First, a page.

I'm not exactly sure what I've been doing. But instead of moping around and typing out my miniscule problems, I'll share a video I came across today from SNL.
And it also brings to mind the opposite - Japanese kids who are "American Culture Enthusiasts" - namely the "hip hop fashion" style that continues to be popular here. Just a couple hours ago, a teenager was standing around the station with baggy pants and an oversize jacket with logos and designs similar to what you'd see either on rap stars or on gang members.
In LA or New York (or many other places) he and others might actually get hurt being dressed that way, as many teens carry or wear colored bandannas that in the States identify which gang you belong to. I've seen girls with one pants leg rolled up - another sign of being in a gang.
And there are tons of stores in Tokyo where you can buy these clothes, from the malls to Harajuku and Shibuya to Ameyoko-cho near Ueno. (I know that hip hop fashion isn't always gang fashion and vice-versa, but for boys especially it tends to run together, and like JCE's in the US, Japanese kids don't always know the difference.)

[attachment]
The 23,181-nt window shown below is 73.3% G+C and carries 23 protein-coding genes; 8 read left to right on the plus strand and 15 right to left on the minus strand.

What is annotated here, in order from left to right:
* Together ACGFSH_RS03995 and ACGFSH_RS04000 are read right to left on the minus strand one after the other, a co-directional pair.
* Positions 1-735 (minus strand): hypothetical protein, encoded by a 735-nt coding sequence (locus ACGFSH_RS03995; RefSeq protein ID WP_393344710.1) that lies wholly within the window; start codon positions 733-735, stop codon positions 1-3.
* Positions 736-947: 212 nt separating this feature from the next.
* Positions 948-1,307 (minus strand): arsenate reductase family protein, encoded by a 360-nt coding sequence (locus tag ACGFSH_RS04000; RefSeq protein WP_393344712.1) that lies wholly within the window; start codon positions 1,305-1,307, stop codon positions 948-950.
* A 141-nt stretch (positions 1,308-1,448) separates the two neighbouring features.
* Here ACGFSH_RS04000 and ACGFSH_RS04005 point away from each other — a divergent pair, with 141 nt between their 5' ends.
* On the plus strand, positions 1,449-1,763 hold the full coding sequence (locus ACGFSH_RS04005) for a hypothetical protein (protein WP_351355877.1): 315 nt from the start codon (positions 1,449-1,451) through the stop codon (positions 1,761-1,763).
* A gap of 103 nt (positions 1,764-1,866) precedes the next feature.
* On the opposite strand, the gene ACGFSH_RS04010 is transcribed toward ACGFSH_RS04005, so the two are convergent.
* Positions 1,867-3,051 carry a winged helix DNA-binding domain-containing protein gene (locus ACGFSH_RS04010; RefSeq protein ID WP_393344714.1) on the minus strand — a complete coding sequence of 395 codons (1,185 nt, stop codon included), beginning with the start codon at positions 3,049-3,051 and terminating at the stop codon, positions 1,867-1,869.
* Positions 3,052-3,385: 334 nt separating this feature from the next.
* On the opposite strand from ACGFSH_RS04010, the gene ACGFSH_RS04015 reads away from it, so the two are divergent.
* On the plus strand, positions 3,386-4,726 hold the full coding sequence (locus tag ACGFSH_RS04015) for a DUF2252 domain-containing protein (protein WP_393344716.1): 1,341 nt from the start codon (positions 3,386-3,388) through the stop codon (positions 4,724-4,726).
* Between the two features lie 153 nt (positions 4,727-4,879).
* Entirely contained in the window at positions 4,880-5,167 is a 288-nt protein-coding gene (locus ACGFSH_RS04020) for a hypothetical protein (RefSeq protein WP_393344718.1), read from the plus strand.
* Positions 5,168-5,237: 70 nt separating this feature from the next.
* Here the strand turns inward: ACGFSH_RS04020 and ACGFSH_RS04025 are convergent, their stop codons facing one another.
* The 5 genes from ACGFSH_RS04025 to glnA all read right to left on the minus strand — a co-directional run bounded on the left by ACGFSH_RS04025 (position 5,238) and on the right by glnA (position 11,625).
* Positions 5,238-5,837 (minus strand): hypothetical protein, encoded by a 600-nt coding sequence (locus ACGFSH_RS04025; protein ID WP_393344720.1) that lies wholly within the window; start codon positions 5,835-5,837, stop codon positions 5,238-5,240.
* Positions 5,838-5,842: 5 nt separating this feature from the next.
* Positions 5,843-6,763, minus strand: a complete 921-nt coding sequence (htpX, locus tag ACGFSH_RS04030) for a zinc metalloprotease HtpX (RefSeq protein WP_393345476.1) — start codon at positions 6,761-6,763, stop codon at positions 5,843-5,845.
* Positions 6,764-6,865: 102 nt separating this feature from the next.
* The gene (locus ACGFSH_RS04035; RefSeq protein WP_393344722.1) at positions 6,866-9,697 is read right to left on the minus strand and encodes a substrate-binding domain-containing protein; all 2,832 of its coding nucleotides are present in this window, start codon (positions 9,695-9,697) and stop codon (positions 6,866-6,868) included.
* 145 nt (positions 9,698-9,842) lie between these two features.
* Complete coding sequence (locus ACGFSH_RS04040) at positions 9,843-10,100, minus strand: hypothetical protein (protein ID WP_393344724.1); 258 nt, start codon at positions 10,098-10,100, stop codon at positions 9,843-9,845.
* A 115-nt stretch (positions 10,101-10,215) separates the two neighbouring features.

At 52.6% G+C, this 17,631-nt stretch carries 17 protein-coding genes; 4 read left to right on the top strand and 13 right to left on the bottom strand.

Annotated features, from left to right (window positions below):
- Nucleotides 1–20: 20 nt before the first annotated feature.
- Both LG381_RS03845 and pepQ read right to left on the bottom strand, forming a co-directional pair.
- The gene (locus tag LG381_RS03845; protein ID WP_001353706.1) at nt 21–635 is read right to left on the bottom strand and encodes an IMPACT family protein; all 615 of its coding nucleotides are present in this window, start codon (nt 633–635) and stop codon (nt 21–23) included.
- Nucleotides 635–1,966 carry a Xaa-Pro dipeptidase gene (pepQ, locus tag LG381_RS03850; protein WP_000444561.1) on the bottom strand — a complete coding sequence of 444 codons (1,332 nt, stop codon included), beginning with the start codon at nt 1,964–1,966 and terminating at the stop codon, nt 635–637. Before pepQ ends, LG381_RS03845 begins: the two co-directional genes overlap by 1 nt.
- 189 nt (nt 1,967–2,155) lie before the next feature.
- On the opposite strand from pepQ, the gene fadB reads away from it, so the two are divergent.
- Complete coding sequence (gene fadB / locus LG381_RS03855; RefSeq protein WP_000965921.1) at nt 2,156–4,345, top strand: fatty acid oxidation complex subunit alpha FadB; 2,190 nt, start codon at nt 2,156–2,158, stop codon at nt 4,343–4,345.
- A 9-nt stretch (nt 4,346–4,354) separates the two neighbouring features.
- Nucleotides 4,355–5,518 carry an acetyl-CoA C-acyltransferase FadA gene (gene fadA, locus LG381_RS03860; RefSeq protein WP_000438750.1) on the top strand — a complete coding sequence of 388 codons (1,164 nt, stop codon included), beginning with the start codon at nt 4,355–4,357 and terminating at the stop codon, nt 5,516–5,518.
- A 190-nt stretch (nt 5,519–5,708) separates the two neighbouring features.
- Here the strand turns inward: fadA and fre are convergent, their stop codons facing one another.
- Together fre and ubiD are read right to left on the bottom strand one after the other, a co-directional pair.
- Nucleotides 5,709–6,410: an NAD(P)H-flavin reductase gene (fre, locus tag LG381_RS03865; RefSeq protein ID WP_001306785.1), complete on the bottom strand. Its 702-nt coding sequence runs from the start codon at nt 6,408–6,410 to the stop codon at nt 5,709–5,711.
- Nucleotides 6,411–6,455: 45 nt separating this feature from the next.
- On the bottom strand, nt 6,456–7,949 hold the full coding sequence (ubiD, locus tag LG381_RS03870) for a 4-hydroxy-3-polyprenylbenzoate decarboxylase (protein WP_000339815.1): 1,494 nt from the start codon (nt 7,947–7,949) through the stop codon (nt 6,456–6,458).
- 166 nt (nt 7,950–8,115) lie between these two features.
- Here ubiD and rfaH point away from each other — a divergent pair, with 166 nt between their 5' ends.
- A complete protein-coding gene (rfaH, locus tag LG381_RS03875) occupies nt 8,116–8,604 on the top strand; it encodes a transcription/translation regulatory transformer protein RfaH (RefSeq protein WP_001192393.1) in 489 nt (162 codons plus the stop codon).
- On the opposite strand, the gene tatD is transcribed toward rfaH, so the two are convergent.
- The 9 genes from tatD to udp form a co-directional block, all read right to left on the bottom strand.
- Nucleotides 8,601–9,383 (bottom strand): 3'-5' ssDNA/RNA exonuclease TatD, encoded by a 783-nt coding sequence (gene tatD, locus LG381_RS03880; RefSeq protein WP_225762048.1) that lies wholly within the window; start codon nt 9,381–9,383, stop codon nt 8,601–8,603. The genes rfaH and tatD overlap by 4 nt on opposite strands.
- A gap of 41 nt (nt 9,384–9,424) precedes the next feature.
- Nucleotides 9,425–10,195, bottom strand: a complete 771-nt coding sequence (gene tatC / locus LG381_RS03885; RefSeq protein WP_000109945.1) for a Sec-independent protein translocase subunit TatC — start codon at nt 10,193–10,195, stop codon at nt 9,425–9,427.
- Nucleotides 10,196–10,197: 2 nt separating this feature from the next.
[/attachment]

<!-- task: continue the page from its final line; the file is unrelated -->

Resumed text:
I wouldn't call myself a Japanese Culture Enthusiast by any means. I enjoy real actual life in Japan, which isn't all that different from American life in many ways. But I do like to use a bit of Japanese from time to time (though I really don't know much), I find myself following Japanese customs (bowing, sort of, for example), and I've collected a large amount of Japanese cultural souvenirs. I prefer chopsticks in many cases and I've been moving toward more and more Japanese meals. But I've never thought of myself as Japanese.
I pose a question to my readers: is being a culture enthusiast, and trying to adopt another culture's styles and mannerisms, racist? Are the characters in the video ignorant?